The ‘Terminator’ Series Is No Longer an Elite Franchise. Do Audiences Care?

This new 'Terminator' film could very well right the wrongs of movies past, but is the franchise still relevant in the greater pop culture conversation?

Terminator Sequel Details
Natalia Reyes (L), Mackenzie Davis (M) and Linda Hamilton (R) lead the new ‘Termiantor’ sequel. Paramount Pictures

On Wednesday, the Terminator Twitter account released the first official photo from the new upcoming film with stars Linda Hamilton, Mackenzie Davis and Natalia Reyes front and center. The sixth installment in the franchise will see the return of Hamilton as Sarah Connor and Arnold Schwarzenegger as the titular machine.

Admittedly, there’s a lot to like about this sequel as it reframes the franchise’s argument for relevancy nearly three decades after the series ran short on quality.

For starters, franchise creator James Cameron had a hand in shaping the script and is signed on as producer (though who knows how involved he’s been after tinkering with the story given his work on the four planned Avatar sequels). Deadpool‘s Tim Miller is directing, and the cast features a number of talented individuals. Most importantly, this new film will serve as a direct sequel to Terminator 2: Judgement Day (arguably the greatest action movie of all time), while essentially ignoring the events of Terminator 3: Rise of the Machines (70 percent on Rotten Tomatoes, $150 million domestic) Terminator Salvation (33 percent, $125 million) and Terminator: Genisys (26 percent, $89 million).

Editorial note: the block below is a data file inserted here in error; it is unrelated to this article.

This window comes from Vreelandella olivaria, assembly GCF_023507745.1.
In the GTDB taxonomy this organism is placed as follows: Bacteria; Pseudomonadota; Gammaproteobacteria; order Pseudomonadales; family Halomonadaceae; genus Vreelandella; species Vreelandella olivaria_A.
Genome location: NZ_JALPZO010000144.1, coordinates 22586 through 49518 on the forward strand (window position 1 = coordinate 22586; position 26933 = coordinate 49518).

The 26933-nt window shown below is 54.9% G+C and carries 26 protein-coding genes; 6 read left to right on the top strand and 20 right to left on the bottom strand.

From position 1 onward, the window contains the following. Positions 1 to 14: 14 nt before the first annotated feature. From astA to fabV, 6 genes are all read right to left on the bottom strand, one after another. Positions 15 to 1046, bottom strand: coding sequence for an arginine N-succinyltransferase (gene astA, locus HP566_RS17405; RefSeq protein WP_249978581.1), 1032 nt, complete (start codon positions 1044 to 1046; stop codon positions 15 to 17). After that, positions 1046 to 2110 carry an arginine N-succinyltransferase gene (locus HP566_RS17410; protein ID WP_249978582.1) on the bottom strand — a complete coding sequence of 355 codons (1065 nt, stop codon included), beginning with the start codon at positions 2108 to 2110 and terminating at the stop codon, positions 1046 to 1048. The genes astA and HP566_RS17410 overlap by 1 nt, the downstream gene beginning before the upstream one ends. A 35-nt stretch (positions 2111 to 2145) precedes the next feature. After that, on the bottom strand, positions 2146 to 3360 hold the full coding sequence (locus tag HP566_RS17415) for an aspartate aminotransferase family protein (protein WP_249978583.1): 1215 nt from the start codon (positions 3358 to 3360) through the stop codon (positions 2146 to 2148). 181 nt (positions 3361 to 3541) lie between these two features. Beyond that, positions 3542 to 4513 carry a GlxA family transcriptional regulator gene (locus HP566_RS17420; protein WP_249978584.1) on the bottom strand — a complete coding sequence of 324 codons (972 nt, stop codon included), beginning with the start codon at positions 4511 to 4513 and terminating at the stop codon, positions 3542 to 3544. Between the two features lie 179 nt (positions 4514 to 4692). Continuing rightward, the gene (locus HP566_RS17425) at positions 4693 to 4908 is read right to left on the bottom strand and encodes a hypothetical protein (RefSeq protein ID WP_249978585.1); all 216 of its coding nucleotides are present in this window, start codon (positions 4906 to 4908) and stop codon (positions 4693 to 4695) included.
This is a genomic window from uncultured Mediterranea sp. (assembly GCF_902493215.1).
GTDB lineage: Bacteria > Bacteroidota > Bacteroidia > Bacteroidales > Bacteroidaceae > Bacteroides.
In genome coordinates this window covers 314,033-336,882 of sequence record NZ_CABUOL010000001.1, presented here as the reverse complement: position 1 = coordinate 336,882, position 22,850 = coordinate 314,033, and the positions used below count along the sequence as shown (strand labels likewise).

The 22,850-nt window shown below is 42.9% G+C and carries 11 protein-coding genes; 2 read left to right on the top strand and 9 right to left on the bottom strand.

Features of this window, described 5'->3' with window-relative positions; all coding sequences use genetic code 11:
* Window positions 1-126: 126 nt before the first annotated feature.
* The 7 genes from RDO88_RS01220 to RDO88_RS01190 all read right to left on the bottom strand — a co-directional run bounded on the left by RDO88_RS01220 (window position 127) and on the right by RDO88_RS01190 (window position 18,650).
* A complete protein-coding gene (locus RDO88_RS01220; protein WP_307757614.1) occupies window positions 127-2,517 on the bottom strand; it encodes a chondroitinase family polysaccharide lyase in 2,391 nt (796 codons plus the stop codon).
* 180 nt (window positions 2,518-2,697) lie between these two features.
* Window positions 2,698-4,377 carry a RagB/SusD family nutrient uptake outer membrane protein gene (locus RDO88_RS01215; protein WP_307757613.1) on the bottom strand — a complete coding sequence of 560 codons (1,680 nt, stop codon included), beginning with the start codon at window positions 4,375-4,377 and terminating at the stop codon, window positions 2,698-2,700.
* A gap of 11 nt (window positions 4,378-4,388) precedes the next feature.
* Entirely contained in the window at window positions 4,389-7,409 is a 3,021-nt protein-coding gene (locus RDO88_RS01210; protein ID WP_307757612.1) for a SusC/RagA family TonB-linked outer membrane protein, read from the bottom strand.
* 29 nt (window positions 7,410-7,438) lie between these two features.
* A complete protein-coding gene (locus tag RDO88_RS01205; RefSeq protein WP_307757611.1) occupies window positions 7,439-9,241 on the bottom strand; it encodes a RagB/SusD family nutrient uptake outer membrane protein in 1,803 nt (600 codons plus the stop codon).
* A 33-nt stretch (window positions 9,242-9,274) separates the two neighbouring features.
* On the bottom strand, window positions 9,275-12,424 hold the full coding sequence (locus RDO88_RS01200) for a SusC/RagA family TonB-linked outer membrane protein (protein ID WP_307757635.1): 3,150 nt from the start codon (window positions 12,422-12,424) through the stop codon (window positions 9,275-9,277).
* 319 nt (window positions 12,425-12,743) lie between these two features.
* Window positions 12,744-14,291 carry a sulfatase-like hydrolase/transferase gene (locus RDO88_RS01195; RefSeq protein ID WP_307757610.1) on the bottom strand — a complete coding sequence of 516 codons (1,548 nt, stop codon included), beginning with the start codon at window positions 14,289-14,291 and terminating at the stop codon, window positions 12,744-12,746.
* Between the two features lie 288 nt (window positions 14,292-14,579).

In a vacuum, that all sounds promising.

I want this movie to be good as I’m a massive fan of the original two films, but I’m not excited for a new Terminator in the same way I’m excited for Avengers 4 or Star Wars: Episode IX. It’s sad to say, but the prestige of the Terminator franchise that arose with Cameron’s ground-breaking first two features has been so overwrought and undercut by the flawed ensuing efforts that the series is no longer in the pantheon of elite blockbuster franchises.

It’s been 27 years since the glorious T2, and fans have been treated to progressively worse installments that cluttered the confusing continuity and diminished the goodwill of the originals. That’s not to say that this new version can’t reinvigorate the franchise in the same way that Star Wars: The Force Awakens did, but audience cache is pretty low at the moment. In the greater pop culture conversation, the Terminator franchise as a whole feels like a prize fighter who has stayed in the ring long past his prime.

No one can ever take away the contributions to the genre and the impact it had on blockbuster filmmaking, but Hollywood tentpoles have evolved beyond the latter Terminator movies. The cerebral Planet of the Apes movies, the death-defying practical action stunt work of the Mission: Impossible series and certain ambitious superhero efforts have perfected the formula, elevating the genre in new ways much like The Terminator and Judgement Day did before.

Paramount (PARA) is on pace for a bounce-back year after a disastrous 2017, but the studio is still largely bereft of valuable IP. Relaunching Terminator makes sense from a business perspective, but is it possible that the studio is overestimating the level of widespread interest?

We live in an era of never-say-die content cycles where any and all titles can be revived and rebooted. But eventually, a franchise is going to just straight up die.

Nothing about this new Terminator indicates such a gloomy prognosis, but I wonder how many times the series can declare “I’ll be back” and still have fans waiting on the other side.

The ‘Terminator’ Series Is No Longer an Elite Franchise. Do Audiences Care?